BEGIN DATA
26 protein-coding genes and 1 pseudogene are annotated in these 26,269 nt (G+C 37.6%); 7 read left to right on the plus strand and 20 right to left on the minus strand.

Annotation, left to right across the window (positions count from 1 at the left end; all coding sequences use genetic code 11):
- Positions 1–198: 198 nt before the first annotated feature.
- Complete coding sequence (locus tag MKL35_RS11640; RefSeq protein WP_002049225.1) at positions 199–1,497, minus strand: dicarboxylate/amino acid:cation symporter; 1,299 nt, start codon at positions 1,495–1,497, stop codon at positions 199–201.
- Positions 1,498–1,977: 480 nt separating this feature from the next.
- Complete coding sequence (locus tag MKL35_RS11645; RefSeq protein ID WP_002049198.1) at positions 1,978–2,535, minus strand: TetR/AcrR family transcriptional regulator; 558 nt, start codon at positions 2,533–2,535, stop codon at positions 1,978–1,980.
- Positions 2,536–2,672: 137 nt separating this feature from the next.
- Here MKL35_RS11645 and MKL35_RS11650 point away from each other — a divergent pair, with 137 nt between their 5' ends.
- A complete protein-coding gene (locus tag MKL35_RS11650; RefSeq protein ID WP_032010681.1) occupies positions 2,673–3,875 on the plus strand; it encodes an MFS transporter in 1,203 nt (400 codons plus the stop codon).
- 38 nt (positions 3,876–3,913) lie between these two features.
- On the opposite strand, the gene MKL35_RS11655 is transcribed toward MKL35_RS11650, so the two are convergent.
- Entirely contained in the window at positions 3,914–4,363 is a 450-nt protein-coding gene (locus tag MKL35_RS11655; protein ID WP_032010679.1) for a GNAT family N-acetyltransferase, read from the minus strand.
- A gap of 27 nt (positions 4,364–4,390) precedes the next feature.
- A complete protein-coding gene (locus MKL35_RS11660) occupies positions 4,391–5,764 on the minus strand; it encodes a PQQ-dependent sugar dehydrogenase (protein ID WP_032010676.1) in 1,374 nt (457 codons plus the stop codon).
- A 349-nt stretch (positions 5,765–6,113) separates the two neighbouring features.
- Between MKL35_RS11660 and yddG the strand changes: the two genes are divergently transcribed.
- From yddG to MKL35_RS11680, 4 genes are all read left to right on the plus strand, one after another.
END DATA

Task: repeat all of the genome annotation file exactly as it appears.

26 protein-coding genes and 1 pseudogene are annotated in these 26,269 nt (G+C 37.6%); 7 read left to right on the plus strand and 20 right to left on the minus strand.

Annotation, left to right across the window (positions count from 1 at the left end; all coding sequences use genetic code 11):
- Positions 1–198: 198 nt before the first annotated feature.
- Complete coding sequence (locus tag MKL35_RS11640; RefSeq protein WP_002049225.1) at positions 199–1,497, minus strand: dicarboxylate/amino acid:cation symporter; 1,299 nt, start codon at positions 1,495–1,497, stop codon at positions 199–201.
- Positions 1,498–1,977: 480 nt separating this feature from the next.
- Complete coding sequence (locus tag MKL35_RS11645; RefSeq protein ID WP_002049198.1) at positions 1,978–2,535, minus strand: TetR/AcrR family transcriptional regulator; 558 nt, start codon at positions 2,533–2,535, stop codon at positions 1,978–1,980.
- Positions 2,536–2,672: 137 nt separating this feature from the next.
- Here MKL35_RS11645 and MKL35_RS11650 point away from each other — a divergent pair, with 137 nt between their 5' ends.
- A complete protein-coding gene (locus tag MKL35_RS11650; RefSeq protein ID WP_032010681.1) occupies positions 2,673–3,875 on the plus strand; it encodes an MFS transporter in 1,203 nt (400 codons plus the stop codon).
- 38 nt (positions 3,876–3,913) lie between these two features.
- On the opposite strand, the gene MKL35_RS11655 is transcribed toward MKL35_RS11650, so the two are convergent.
- Entirely contained in the window at positions 3,914–4,363 is a 450-nt protein-coding gene (locus tag MKL35_RS11655; protein ID WP_032010679.1) for a GNAT family N-acetyltransferase, read from the minus strand.
- A gap of 27 nt (positions 4,364–4,390) precedes the next feature.
- A complete protein-coding gene (locus MKL35_RS11660) occupies positions 4,391–5,764 on the minus strand; it encodes a PQQ-dependent sugar dehydrogenase (protein ID WP_032010676.1) in 1,374 nt (457 codons plus the stop codon).
- A 349-nt stretch (positions 5,765–6,113) separates the two neighbouring features.
- Between MKL35_RS11660 and yddG the strand changes: the two genes are divergently transcribed.
- From yddG to MKL35_RS11680, 4 genes are all read left to right on the plus strand, one after another.